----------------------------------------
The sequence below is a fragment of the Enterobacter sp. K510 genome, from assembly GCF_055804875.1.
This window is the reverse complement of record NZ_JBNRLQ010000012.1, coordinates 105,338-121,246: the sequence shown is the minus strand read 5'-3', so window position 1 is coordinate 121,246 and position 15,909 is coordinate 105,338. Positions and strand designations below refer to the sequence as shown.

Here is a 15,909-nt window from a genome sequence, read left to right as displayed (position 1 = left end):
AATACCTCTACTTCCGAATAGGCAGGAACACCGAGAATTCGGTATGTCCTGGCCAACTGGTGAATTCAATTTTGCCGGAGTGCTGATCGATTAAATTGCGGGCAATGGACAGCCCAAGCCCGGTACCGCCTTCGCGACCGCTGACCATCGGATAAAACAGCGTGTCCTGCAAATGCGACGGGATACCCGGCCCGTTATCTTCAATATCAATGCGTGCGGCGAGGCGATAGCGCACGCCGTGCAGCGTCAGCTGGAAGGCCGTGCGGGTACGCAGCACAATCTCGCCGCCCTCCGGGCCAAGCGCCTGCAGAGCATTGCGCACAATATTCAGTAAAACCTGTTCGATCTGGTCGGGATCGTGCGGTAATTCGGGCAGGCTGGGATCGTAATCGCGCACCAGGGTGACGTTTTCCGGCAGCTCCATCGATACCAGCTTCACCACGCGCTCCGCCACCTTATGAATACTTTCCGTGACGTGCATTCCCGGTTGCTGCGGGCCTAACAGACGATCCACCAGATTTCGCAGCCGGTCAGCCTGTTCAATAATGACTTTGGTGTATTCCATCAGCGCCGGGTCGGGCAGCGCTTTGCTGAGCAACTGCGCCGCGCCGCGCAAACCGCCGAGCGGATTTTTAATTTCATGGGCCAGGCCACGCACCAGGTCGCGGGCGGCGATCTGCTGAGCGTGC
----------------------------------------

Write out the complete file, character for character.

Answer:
The sequence below is a fragment of the Enterobacter sp. K510 genome, from assembly GCF_055804875.1.
This window is the reverse complement of record NZ_JBNRLQ010000012.1, coordinates 105,338-121,246: the sequence shown is the minus strand read 5'-3', so window position 1 is coordinate 121,246 and position 15,909 is coordinate 105,338. Positions and strand designations below refer to the sequence as shown.

Here is a 15,909-nt window from a genome sequence, read left to right as displayed (position 1 = left end):
AATACCTCTACTTCCGAATAGGCAGGAACACCGAGAATTCGGTATGTCCTGGCCAACTGGTGAATTCAATTTTGCCGGAGTGCTGATCGATTAAATTGCGGGCAATGGACAGCCCAAGCCCGGTACCGCCTTCGCGACCGCTGACCATCGGATAAAACAGCGTGTCCTGCAAATGCGACGGGATACCCGGCCCGTTATCTTCAATATCAATGCGTGCGGCGAGGCGATAGCGCACGCCGTGCAGCGTCAGCTGGAAGGCCGTGCGGGTACGCAGCACAATCTCGCCGCCCTCCGGGCCAAGCGCCTGCAGAGCATTGCGCACAATATTCAGTAAAACCTGTTCGATCTGGTCGGGATCGTGCGGTAATTCGGGCAGGCTGGGATCGTAATCGCGCACCAGGGTGACGTTTTCCGGCAGCTCCATCGATACCAGCTTCACCACGCGCTCCGCCACCTTATGAATACTTTCCGTGACGTGCATTCCCGGTTGCTGCGGGCCTAACAGACGATCCACCAGATTTCGCAGCCGGTCAGCCTGTTCAATAATGACTTTGGTGTATTCCATCAGCGCCGGGTCGGGCAGCGCTTTGCTGAGCAACTGCGCCGCGCCGCGCAAACCGCCGAGCGGATTTTTAATTTCATGGGCCAGGCCACGCACCAGGTCGCGGGCGGCGATCTGCTGAGCGTGC